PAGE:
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On 12/17/2017 at 8:39 PM, lmSA84 said:

@Jaycees2012 - fantastic report and beautiful photos. I'm helping my mother in law plan a self drive through SA's West Coast, South Namibia and then back via the KTNP - this is proving very useful!


Glad you're finding the TR useful - self-driving in Namibia (and SA) is really easy - so we hope your mother-in-law enjoys her trip.

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On 12/18/2017 at 8:48 AM, xelas said:

It is fantastic read and even better photography! I thought I know the Sossusvlei gooe enough, after 2 visits, but you have showed me there is more to see/photograph there. Clouds do make a difference!


Thank-you for your complements. We have read some of your earlier TRs and thought your and Zvezdana's photos of this area are also great. :)

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Monday 17th October


This morning we are up really early (again).  Rostock is known for its walking trails, and although we are not enormously keen walkers, we planned to tackle one of the shorter walks whilst the morning was still cool. We walked past the Meerkat compound but they appeared to still be asleep, and popped into reception to let them know we were heading out – before walking to the start of the trails. Sitting just by the start of the trails was “dog”. Dog belongs to the managers of the hotel, and had clearly figured out that the tourists made wonderful companions to his explorations. So we and dog set out along the trail to Lion King Rock (which as you would expect looked like the rock from which Rafiki the mandrill shows off the young Simba in the film The Lion King). It is a superb view overlooking a huge plain. We stood looking but dog took off racing across the plain, and proceeding to chase the grazing Zebra all over the place!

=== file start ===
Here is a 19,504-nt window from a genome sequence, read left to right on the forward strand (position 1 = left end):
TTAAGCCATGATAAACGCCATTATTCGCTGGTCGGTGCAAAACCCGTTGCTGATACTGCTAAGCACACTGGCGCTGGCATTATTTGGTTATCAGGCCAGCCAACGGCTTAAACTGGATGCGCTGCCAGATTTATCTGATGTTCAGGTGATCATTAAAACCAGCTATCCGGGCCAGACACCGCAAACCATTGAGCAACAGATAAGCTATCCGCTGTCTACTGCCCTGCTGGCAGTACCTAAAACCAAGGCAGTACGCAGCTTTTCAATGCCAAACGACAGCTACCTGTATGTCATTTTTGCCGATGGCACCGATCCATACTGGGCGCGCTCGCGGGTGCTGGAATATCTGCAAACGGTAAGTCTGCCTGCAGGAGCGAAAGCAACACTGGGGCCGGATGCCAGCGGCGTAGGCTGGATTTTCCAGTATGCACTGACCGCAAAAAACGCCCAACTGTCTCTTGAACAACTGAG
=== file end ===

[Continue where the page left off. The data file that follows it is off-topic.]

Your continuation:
We continued on our walk through the dunes. Dog raced ahead of us, really taking his own walk, but I guess he wanted us along so he could blame us for his chasing the wildlife. We occasionally got glimpses of him through the vegetation, and on one occasion saw him flying along behind a herd of fleeing springbok.








After the walk we had a good breakfast (felt we had earned it this morning), before heading down to the covered pool area to while away the middle of the day. We had booked a half day four wheel drive / trip to the bushman paintings which started at 3pm.




The drive out to the bushman paintings started on a tarmac road, however we pretty soon headed off road. And this was real four wheel driving. The road (what road), the trackway barely existed, and you had to hold on tightly on a number of occasions as the vehicle manoeuvred along at some very strange angles. J said it was like being on a masterclass of what the vehicle and a skilled driver could actually do. Along the route we found some more Ground Squirrels, a dancing Ostrich and much to the driver’s surprise J spotted a small group of Kudu.